Lori Kendall, GSLIS associate professor, recently gave an invited lecture in the Marshall McLuhan Lecture Series at the National Communication Association (NCA) 100th Annual Convention. NCA is dedicated to fostering and promoting free and ethical communication, focusing on how people use messages to generate meanings within and across various contexts, cultures, channels, and media.
Kendall’s lecture, delivered on November 21 in Chicago, was titled “The Pasts, Presents, and Futures of Internet Research.” As the current president of the Association of Internet Researchers (AoIR), she reflected on directions in cultural and social research on the Internet and related technologies:
In this talk, I discuss some previous assessments of Internet research. Next I talk about areas in Internet research that are currently overdone or underdone. I call for greater attention to issues of power, especially related to race and racism. I suggest we need fewer studies of users and more studies of designers, fewer studies of content and more studies of code. I also suggest ways in which greater attention to humanities research and art projects related to Internet technologies can inform and enrich other forms of Internet research. Finally, I suggest that for the shifts in direction that I suggest in Internet research to occur, we need to provide better support for interdisciplinarity in academia.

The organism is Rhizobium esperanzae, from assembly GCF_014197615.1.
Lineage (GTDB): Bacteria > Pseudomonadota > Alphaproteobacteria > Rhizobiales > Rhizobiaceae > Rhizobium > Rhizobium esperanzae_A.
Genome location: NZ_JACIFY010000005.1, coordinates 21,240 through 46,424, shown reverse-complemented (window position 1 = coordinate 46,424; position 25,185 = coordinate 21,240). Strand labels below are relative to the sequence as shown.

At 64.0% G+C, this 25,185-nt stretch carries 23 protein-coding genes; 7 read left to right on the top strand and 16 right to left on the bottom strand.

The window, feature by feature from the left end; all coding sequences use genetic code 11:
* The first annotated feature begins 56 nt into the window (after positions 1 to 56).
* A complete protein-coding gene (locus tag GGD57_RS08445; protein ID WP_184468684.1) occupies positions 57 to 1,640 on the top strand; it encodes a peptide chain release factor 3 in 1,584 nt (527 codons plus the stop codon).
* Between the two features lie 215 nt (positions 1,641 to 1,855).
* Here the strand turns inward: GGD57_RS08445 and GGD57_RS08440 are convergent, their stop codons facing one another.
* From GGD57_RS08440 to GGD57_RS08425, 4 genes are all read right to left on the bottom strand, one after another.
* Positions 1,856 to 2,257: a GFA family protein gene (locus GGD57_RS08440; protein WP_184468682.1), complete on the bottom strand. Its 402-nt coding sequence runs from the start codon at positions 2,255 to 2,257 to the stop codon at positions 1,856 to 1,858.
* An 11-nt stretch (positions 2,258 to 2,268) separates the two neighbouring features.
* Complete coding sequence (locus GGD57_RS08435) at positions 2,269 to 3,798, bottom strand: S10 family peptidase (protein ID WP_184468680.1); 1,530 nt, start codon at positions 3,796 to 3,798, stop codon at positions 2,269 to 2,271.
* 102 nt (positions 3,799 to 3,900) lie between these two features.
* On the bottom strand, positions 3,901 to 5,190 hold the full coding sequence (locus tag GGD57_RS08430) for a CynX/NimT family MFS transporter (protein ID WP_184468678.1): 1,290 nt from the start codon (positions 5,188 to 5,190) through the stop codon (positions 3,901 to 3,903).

Kendall is an expert in personal archiving, online community and identity, social aspects of computing, research methodology, and gender and technology. She currently teaches LIS/INFO 202: Social Aspects of Information Technology. In 2010, she was named GSLIS Centennial Scholar in recognition of her outstanding accomplishments in the field of library and information science.